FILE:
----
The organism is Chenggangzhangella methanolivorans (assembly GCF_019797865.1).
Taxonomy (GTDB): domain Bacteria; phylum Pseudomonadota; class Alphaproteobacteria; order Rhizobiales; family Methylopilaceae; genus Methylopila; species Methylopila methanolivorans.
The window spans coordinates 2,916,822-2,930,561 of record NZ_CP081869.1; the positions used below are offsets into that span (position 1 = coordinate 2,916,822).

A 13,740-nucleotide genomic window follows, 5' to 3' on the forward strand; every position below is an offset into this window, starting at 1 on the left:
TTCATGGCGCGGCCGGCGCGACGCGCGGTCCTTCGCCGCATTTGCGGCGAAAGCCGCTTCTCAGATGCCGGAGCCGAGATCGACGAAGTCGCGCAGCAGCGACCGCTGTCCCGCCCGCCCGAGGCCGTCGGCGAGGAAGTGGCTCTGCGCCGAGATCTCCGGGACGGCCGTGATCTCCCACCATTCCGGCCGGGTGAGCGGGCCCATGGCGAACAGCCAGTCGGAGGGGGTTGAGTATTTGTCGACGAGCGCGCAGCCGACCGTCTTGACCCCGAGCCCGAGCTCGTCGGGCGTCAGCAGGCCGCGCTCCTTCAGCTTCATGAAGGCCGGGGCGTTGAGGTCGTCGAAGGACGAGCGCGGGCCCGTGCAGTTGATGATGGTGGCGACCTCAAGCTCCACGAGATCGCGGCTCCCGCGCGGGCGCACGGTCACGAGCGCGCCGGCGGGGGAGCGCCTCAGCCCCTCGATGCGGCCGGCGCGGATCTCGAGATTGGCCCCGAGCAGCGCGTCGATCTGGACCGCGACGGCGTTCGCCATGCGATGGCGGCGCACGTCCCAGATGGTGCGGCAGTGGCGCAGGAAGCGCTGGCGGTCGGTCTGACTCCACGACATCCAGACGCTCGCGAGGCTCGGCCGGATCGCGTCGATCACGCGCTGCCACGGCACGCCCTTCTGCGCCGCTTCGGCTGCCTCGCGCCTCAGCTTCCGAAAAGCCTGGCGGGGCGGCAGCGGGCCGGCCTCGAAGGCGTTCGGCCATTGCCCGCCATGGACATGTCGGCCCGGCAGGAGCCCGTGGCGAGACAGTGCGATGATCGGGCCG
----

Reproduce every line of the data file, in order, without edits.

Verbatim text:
The organism is Chenggangzhangella methanolivorans (assembly GCF_019797865.1).
Taxonomy (GTDB): domain Bacteria; phylum Pseudomonadota; class Alphaproteobacteria; order Rhizobiales; family Methylopilaceae; genus Methylopila; species Methylopila methanolivorans.
The window spans coordinates 2,916,822-2,930,561 of record NZ_CP081869.1; the positions used below are offsets into that span (position 1 = coordinate 2,916,822).

A 13,740-nucleotide genomic window follows, 5' to 3' on the forward strand; every position below is an offset into this window, starting at 1 on the left:
TTCATGGCGCGGCCGGCGCGACGCGCGGTCCTTCGCCGCATTTGCGGCGAAAGCCGCTTCTCAGATGCCGGAGCCGAGATCGACGAAGTCGCGCAGCAGCGACCGCTGTCCCGCCCGCCCGAGGCCGTCGGCGAGGAAGTGGCTCTGCGCCGAGATCTCCGGGACGGCCGTGATCTCCCACCATTCCGGCCGGGTGAGCGGGCCCATGGCGAACAGCCAGTCGGAGGGGGTTGAGTATTTGTCGACGAGCGCGCAGCCGACCGTCTTGACCCCGAGCCCGAGCTCGTCGGGCGTCAGCAGGCCGCGCTCCTTCAGCTTCATGAAGGCCGGGGCGTTGAGGTCGTCGAAGGACGAGCGCGGGCCCGTGCAGTTGATGATGGTGGCGACCTCAAGCTCCACGAGATCGCGGCTCCCGCGCGGGCGCACGGTCACGAGCGCGCCGGCGGGGGAGCGCCTCAGCCCCTCGATGCGGCCGGCGCGGATCTCGAGATTGGCCCCGAGCAGCGCGTCGATCTGGACCGCGACGGCGTTCGCCATGCGATGGCGGCGCACGTCCCAGATGGTGCGGCAGTGGCGCAGGAAGCGCTGGCGGTCGGTCTGACTCCACGACATCCAGACGCTCGCGAGGCTCGGCCGGATCGCGTCGATCACGCGCTGCCACGGCACGCCCTTCTGCGCCGCTTCGGCTGCCTCGCGCCTCAGCTTCCGAAAAGCCTGGCGGGGCGGCAGCGGGCCGGCCTCGAAGGCGTTCGGCCATTGCCCGCCATGGACATGTCGGCCCGGCAGGAGCCCGTGGCGAGACAGTGCGATGATCGGGCCG